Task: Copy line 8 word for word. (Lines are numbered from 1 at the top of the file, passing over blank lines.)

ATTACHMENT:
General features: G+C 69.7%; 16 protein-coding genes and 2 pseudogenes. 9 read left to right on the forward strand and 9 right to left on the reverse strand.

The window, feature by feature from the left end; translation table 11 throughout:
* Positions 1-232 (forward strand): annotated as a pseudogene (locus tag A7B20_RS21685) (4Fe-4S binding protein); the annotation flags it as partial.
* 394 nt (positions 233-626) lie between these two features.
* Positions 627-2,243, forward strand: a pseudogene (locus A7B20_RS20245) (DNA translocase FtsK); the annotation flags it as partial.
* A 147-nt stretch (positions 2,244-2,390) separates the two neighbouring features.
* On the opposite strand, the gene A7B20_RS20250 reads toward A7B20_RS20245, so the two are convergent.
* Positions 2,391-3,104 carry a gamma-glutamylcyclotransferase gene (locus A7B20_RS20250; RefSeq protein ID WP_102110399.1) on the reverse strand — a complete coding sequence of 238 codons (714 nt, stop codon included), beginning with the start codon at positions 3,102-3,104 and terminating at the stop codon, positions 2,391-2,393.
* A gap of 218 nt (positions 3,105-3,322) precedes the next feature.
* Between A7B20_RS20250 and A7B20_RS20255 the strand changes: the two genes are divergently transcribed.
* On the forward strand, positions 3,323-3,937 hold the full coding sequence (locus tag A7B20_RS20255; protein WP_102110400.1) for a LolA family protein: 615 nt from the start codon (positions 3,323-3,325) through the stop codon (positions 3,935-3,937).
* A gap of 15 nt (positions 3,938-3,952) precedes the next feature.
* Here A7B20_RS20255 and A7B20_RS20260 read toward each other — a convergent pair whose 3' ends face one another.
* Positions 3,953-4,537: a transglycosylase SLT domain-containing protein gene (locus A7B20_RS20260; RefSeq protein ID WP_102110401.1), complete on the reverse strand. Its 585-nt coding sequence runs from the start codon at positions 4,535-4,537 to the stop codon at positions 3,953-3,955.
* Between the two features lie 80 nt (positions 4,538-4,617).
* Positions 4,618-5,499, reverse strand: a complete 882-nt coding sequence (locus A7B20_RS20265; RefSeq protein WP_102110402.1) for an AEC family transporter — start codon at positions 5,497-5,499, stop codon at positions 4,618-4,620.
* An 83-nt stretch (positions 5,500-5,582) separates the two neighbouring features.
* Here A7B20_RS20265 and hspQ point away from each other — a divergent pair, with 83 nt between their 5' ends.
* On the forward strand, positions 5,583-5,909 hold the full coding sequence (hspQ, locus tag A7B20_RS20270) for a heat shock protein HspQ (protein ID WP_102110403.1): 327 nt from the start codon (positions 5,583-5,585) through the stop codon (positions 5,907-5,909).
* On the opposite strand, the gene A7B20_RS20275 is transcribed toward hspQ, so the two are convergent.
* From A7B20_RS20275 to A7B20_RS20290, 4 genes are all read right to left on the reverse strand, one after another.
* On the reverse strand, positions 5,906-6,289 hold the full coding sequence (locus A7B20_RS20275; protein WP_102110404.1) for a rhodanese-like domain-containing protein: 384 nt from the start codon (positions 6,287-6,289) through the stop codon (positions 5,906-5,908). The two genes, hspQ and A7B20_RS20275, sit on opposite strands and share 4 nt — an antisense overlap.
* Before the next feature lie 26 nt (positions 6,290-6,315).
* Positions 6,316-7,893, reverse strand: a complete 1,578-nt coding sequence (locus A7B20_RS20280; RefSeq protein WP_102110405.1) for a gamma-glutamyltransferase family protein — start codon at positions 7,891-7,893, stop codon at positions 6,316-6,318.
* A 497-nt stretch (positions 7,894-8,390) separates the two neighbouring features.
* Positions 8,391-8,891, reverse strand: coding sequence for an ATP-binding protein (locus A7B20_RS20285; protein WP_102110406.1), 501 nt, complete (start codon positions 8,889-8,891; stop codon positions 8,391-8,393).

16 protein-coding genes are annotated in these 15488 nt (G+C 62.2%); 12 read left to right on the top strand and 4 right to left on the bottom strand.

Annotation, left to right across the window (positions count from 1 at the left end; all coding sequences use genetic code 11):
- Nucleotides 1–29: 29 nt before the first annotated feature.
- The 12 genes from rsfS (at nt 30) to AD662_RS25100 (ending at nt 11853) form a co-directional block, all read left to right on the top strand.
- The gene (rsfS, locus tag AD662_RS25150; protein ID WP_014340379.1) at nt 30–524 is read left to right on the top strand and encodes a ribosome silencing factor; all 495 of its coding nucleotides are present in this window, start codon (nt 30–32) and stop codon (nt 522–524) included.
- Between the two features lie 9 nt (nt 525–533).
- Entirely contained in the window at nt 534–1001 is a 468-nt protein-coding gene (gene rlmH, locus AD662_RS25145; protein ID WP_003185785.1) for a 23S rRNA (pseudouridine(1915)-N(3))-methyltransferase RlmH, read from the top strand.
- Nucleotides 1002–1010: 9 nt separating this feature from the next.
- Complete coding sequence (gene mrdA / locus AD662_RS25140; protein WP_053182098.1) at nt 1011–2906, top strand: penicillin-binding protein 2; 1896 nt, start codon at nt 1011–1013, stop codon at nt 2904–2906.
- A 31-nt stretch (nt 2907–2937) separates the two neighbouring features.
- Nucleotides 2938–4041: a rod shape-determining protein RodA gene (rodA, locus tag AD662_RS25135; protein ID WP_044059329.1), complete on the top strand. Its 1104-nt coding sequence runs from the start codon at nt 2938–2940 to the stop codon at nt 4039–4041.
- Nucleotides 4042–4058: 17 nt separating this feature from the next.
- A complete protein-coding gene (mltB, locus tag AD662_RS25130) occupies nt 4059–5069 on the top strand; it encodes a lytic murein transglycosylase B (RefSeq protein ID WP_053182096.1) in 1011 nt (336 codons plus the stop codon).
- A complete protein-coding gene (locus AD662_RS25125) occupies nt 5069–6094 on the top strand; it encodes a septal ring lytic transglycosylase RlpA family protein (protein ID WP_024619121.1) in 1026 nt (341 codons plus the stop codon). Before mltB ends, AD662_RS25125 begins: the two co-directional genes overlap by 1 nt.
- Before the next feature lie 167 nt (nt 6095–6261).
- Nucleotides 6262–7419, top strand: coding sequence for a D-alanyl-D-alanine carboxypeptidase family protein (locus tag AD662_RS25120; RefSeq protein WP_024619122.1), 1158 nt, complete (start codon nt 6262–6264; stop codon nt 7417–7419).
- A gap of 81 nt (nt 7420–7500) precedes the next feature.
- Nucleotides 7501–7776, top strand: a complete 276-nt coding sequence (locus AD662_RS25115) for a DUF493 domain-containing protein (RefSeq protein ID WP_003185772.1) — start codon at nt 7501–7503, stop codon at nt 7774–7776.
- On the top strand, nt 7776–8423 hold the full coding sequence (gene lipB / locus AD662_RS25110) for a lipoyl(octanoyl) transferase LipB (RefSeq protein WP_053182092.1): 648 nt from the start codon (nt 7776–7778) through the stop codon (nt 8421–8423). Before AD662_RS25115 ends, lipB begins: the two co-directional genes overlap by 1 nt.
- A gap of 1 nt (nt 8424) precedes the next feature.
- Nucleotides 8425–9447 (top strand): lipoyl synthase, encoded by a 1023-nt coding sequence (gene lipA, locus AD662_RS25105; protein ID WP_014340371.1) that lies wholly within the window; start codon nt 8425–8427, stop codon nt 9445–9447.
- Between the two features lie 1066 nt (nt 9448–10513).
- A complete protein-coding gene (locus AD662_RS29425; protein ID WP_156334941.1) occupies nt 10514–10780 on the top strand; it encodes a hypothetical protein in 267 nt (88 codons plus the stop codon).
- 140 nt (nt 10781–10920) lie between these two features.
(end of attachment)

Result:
* Positions 2,391-3,104 carry a gamma-glutamylcyclotransferase gene (locus A7B20_RS20250; RefSeq protein ID WP_102110399.1) on the reverse strand — a complete coding sequence of 238 codons (714 nt, stop codon included), beginning with the start codon at positions 3,102-3,104 and terminating at the stop codon, positions 2,391-2,393.